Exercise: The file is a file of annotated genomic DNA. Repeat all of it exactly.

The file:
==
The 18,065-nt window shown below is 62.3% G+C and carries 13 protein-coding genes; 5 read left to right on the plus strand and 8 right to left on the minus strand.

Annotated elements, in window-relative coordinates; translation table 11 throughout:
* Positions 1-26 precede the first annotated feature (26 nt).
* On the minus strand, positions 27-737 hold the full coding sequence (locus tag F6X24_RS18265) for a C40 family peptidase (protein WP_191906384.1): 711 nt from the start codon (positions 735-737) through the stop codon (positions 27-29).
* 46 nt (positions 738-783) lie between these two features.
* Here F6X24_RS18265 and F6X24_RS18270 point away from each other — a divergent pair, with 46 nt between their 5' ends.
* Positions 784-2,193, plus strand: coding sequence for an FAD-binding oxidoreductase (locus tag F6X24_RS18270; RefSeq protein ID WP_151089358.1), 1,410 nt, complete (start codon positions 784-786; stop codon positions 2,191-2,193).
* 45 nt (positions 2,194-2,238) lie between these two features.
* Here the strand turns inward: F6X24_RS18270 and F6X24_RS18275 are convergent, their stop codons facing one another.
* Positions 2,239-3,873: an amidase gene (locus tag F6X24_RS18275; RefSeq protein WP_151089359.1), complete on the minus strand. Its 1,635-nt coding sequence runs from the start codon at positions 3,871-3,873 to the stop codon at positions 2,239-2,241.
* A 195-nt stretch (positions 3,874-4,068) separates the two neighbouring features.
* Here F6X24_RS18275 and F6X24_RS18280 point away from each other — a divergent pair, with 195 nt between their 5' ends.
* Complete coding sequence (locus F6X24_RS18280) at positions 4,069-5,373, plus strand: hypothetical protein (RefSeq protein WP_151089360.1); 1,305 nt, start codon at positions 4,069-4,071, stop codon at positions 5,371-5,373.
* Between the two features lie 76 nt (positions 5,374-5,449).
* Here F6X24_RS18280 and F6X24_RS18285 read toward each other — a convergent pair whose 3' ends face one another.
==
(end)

The 18,065-nt window shown below is 62.3% G+C and carries 13 protein-coding genes; 5 read left to right on the plus strand and 8 right to left on the minus strand.

Annotated elements, in window-relative coordinates; translation table 11 throughout:
* Positions 1-26 precede the first annotated feature (26 nt).
* On the minus strand, positions 27-737 hold the full coding sequence (locus tag F6X24_RS18265) for a C40 family peptidase (protein WP_191906384.1): 711 nt from the start codon (positions 735-737) through the stop codon (positions 27-29).
* 46 nt (positions 738-783) lie between these two features.
* Here F6X24_RS18265 and F6X24_RS18270 point away from each other — a divergent pair, with 46 nt between their 5' ends.
* Positions 784-2,193, plus strand: coding sequence for an FAD-binding oxidoreductase (locus tag F6X24_RS18270; RefSeq protein ID WP_151089358.1), 1,410 nt, complete (start codon positions 784-786; stop codon positions 2,191-2,193).
* 45 nt (positions 2,194-2,238) lie between these two features.
* Here the strand turns inward: F6X24_RS18270 and F6X24_RS18275 are convergent, their stop codons facing one another.
* Positions 2,239-3,873: an amidase gene (locus tag F6X24_RS18275; RefSeq protein WP_151089359.1), complete on the minus strand. Its 1,635-nt coding sequence runs from the start codon at positions 3,871-3,873 to the stop codon at positions 2,239-2,241.
* A 195-nt stretch (positions 3,874-4,068) separates the two neighbouring features.
* Here F6X24_RS18275 and F6X24_RS18280 point away from each other — a divergent pair, with 195 nt between their 5' ends.
* Complete coding sequence (locus F6X24_RS18280) at positions 4,069-5,373, plus strand: hypothetical protein (RefSeq protein WP_151089360.1); 1,305 nt, start codon at positions 4,069-4,071, stop codon at positions 5,371-5,373.
* Between the two features lie 76 nt (positions 5,374-5,449).
* Here F6X24_RS18280 and F6X24_RS18285 read toward each other — a convergent pair whose 3' ends face one another.